For this episode, special guest host Sean M. Thompson and Jonathan Raab talk with Muzzleland Press’ own Alex Smith about his novella HIVE, Clive Barker’s Nightbreed, masculinity, urban anxiety, and much more.
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HIVE is a Cronenbergian paranoid thriller about a New York City couple discovering a cascading series of horrors within their seemingly idyllic apartment building. It’s Muzzleland Press’ final release of the year, and it’s one of our best books yet.
Our semi-regular (irregular, in the guerilla sense) podcast Spooklights is now available on YouTube, SoundCloud, and iTunes. We’ve got eight episodes up so far, with more to come shortly.
Thanks for listening. Stay spooky everybody.
By Alex Smith
You can read Part One: Novels, here. Alex Smith is the author of HIVE, an urban home invasion-bio-horror novella.
Below is the continuation of my brief exploration into the home invasion narrative. Here, I focus on film. I mentioned in my interview with Jonathan Raab that The Strangers had a major impact on me, which I discuss in a bit more detail here.
Again, here’s to hoping that you might find something of interest on this list.
Straw Dogs (1971) – dir. Sam Pekinpah
It wasn’t until HIVE was in its nth revision that I noticed the stunning similarities with Peckinpah’s Straw Dogs. A couple move to the UK countryside to build a home for themselves. Dustin Hoffman plays a mathematician. Mild-mannered, humble, and a man of the mind, his lack of physicality and cerebral nature become a target for the jibes and bullying of the locals working on his house—one of whom is his wife’s ex-boyfriend. Continue reading The Home Invasion – Part Two: Movies
“Magical Remingtons, Cornstalk-men, wild conspiracy theories and eldritch tomes—Raab takes the best of detective stories and weird horror to create something that celebrates the pulpiest of pulp, while examining the serious repercussions of oppression and racism in American history. The Lesser Swamp Gods of Little Dixie is a creepy, imaginative, and darkly humorous adventure.” – Christopher Slatsky, author of ALECTRYOMANCER AND OTHER WEIRD TALES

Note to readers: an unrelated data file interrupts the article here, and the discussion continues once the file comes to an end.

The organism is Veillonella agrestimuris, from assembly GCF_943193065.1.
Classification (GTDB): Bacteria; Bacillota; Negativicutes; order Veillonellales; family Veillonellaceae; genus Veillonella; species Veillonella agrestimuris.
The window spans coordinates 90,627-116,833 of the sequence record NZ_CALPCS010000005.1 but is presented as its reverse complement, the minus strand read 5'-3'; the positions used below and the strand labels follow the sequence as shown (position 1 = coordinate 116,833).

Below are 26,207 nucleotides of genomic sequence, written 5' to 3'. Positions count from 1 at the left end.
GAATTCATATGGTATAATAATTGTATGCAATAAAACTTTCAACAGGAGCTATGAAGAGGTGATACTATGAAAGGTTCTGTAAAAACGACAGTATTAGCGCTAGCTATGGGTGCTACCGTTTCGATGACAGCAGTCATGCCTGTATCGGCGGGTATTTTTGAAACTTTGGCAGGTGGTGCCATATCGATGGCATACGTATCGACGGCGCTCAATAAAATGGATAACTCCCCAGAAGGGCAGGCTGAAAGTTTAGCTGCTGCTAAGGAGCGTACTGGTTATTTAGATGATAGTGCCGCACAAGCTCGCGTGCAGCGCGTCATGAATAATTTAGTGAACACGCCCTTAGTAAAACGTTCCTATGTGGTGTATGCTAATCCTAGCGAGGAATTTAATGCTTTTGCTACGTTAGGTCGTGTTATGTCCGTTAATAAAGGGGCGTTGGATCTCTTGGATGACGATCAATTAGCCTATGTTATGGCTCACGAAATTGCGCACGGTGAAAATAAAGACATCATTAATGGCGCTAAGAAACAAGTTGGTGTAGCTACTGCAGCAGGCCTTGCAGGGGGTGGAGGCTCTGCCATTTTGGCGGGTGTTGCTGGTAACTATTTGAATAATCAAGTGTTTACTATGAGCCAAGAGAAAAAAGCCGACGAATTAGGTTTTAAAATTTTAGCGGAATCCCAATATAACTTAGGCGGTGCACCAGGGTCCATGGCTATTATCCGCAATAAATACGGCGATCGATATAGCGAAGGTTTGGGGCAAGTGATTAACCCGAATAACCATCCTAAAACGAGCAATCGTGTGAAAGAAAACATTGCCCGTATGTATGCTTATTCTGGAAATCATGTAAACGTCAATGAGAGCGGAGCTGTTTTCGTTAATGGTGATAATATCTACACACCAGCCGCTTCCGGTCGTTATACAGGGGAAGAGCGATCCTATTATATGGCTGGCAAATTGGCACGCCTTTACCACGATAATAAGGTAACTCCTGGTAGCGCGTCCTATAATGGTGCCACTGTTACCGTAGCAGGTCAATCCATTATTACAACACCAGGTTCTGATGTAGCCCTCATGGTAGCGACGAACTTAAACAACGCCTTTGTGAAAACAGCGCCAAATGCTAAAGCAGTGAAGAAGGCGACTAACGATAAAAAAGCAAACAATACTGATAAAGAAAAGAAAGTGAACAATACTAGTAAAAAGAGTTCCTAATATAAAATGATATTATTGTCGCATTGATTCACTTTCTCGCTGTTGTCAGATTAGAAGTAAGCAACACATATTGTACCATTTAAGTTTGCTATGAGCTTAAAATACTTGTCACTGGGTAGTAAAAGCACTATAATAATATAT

“It’s all-too-easy for fun stories to sound brainless, or for smart stories to come off as dry. With The Lesser Swamp Gods of Little Dixie, Jonathan Raab walks that tightrope, keeping the humor sharp, the action pulpy, the stakes human, and the weirdness weird, without ever stumbling on one side or the other. A rare gift indeed.” – Orrin Grey, author of PAINTED MONSTERS & OTHER STRANGE BEASTS
Thirty signed and numbered copies are available now!
by Alex Smith
I wrote HIVE in conversation with the home invasion narrative. Not necessarily a big fan that sought out such examples of the trope, I’d nonetheless read, watched, and gamed in worlds where something or someone was trying to get in. The idea of an urban home invasion drew me to closer to the challenge. What happens when someone gets into your building, your apartment? Where do you go; what do you do? Continue reading The Home Invasion – Part One: Novels
Our Halloween sale has been a big success. I’m extending it ONE MORE DAY. Today, November 1st, you can shake off your Halloween Hangover with a few more inexpensive but high-quality horror books, include our latest release Hive, the critically acclaimed Creeping Waves, and our most popular title High Strange Horror!
Click here to check out the sale… before it’s too late!
Edited by Ross E. Lockhart
Published by Word Horde
Review by Jonathan Raab
From the dedication:
“To Mary. And her Monster. With thanks.”
Indeed! Shelley’s Monster needs no introduction, although its many reinterpretations and reincarnations over the past (almost!) 200 years might leave people with competing ideas over who and what it is and represents. But anyone with a passing familiarity to film and horror knows the basic premise of man-creates-monster, and surely would recognize some form the Monster has taken over the years, whether in the iconic and stoic visage of Karloff, the misshapen face of Lee, the re-animated ghouls of a certain Stuart Gordon film, or even a seasonal breakfast cereal. Continue reading My Little Monster: A Review of ETERNAL FRANKENSTEIN